The Court of Appeal has held in ICTS (UK) Ltd v Visram that a contractual entitlement to long-term disability benefits which applied until the employee was able to “return to work” was a reference to the job they had been doing prior to going off sick and not to any other work that the employer could offer them.

Basic facts 

Under the terms of his contract, Mr Visram was employed as an international security co-ordinator. As such, he was entitled to long-term disability benefits (LTDB). The provisions of the policy stated that should he be absent from and unable to work due to sickness or injury for a continuous period of 26 weeks or more, he was entitled to two thirds of his salary until “the earlier date of [his] return to work, death or retirement.” However, this was dependent on him remaining an employee.

While Mr Visram was on long-term sick leave, his employment was transferred to ICTS which arranged for the LTDB scheme to be insured with Canada Life rather than L&G. When his sick pay expired in April 2013, he made a claim for LTDB. After a dispute between the insurers as to who was liable, L&G agreed to pay the benefits for a year.

After being dismissed on grounds of medical capability in August 2014, Mr Visram brought tribunal proceedings for disability related discrimination and unfair dismissal, claiming that he was entitled to receive LTDB for so long as he was unable to return to the job of international security co-ordinator. ICTS argued that “return to work” meant able to undertake any suitable full-time work.

Tribunal and EAT decisions

The tribunal held that the dismissal constituted discrimination and was unfair. In terms of compensation, it held that, the phrase “return to work” meant that Mr Visram was entitled to receive LTDB for as long as he was unable to return to the job immediately before he went absent on sick leave. In other words, as an international security co-ordinator.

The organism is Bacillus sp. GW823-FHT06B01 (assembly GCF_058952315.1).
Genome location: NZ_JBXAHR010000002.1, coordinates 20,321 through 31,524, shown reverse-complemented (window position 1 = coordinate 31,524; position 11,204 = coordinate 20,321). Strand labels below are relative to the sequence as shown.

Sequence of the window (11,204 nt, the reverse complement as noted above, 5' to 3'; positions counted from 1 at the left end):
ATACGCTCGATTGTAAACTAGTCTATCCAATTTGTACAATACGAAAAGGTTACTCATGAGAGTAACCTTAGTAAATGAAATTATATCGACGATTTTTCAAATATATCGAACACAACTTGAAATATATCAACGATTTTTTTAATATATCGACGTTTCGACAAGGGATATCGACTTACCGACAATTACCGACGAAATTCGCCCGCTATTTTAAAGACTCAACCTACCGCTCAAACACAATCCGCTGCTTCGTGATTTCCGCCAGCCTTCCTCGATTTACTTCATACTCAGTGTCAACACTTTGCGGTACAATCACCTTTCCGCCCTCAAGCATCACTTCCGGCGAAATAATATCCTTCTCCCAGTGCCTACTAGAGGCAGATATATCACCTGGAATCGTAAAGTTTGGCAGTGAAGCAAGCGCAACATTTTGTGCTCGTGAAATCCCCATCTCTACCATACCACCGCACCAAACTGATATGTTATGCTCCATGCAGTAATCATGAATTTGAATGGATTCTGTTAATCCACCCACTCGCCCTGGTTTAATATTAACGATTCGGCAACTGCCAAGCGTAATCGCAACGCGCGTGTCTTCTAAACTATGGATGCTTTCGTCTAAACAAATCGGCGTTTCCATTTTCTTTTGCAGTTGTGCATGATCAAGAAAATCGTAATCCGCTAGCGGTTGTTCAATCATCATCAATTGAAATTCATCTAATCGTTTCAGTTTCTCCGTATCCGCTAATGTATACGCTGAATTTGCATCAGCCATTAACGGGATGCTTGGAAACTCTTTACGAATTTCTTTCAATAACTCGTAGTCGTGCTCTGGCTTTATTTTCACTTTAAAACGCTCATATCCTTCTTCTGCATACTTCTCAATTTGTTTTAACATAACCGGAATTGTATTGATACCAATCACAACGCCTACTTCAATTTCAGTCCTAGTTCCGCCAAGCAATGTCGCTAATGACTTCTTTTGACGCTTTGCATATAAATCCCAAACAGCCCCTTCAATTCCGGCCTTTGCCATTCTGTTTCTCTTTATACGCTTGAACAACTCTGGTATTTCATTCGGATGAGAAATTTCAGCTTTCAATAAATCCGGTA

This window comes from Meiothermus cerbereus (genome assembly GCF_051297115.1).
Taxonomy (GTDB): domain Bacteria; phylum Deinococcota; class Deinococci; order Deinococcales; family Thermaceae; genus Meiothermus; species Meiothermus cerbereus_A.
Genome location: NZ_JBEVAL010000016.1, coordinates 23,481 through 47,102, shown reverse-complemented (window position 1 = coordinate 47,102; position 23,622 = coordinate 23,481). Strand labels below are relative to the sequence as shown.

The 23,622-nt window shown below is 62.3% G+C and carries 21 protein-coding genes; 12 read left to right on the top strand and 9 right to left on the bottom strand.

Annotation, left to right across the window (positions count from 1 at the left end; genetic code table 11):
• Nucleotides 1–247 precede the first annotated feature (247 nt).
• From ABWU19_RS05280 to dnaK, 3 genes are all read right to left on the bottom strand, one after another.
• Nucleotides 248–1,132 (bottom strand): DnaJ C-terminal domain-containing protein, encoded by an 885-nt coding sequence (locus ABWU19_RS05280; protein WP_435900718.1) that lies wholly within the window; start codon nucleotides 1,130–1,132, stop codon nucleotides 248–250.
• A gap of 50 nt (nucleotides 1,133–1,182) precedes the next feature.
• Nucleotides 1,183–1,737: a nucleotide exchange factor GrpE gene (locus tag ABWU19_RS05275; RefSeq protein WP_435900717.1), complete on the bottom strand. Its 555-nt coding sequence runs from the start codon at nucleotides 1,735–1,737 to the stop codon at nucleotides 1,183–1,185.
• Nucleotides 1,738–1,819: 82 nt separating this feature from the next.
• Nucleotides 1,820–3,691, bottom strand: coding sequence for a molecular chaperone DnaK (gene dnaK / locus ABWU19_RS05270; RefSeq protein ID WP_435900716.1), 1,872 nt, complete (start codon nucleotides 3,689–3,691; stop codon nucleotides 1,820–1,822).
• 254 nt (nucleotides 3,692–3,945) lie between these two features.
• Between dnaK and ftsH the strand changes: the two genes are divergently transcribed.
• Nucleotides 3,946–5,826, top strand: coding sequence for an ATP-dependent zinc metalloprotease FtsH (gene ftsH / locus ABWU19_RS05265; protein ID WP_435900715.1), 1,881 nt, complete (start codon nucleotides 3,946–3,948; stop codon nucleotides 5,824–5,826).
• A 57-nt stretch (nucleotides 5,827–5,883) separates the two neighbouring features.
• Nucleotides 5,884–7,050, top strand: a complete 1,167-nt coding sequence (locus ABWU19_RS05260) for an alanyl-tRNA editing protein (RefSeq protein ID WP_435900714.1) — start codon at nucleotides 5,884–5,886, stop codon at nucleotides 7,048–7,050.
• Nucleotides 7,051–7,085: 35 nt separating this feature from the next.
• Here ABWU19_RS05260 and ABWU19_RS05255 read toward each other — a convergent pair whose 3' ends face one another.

Dismissing the employer’s appeal, the EAT (weekly LELR 623) held that the terms of the insurance policy setting out the entitlement to disability benefit was clear in that LTDB had to be paid for as long as the insured member under the scheme was a disabled member.

As a disabled member is defined as “incapacitated from carrying out the duties of the job he [sic] was carrying out when he became incapacitated” the tribunal was correct to conclude that Mr Visram was entitled to continue to receive the benefits until death or retirement.

Decision of Court of Appeal

Dismissing the appeal, the Court held that the provision triggering disability income came into effect once an employee had been absent from work for 26 weeks or more and was unable to perform their previous work. 

As such, the reference to "work" in the policy clearly referred to the specific occupation of the person concerned. In this case, therefore, the reference to "your return to work" meant Mr Visram’s return to work as an international security co-ordinator for ICTS at Heathrow.

As the Court pointed out, “[i]f the drafters of the LTDB Plan had wished to say that the benefit would only be payable for so long as the individual was unable to perform any full time remunerative employment it would have been easy enough so to provide.”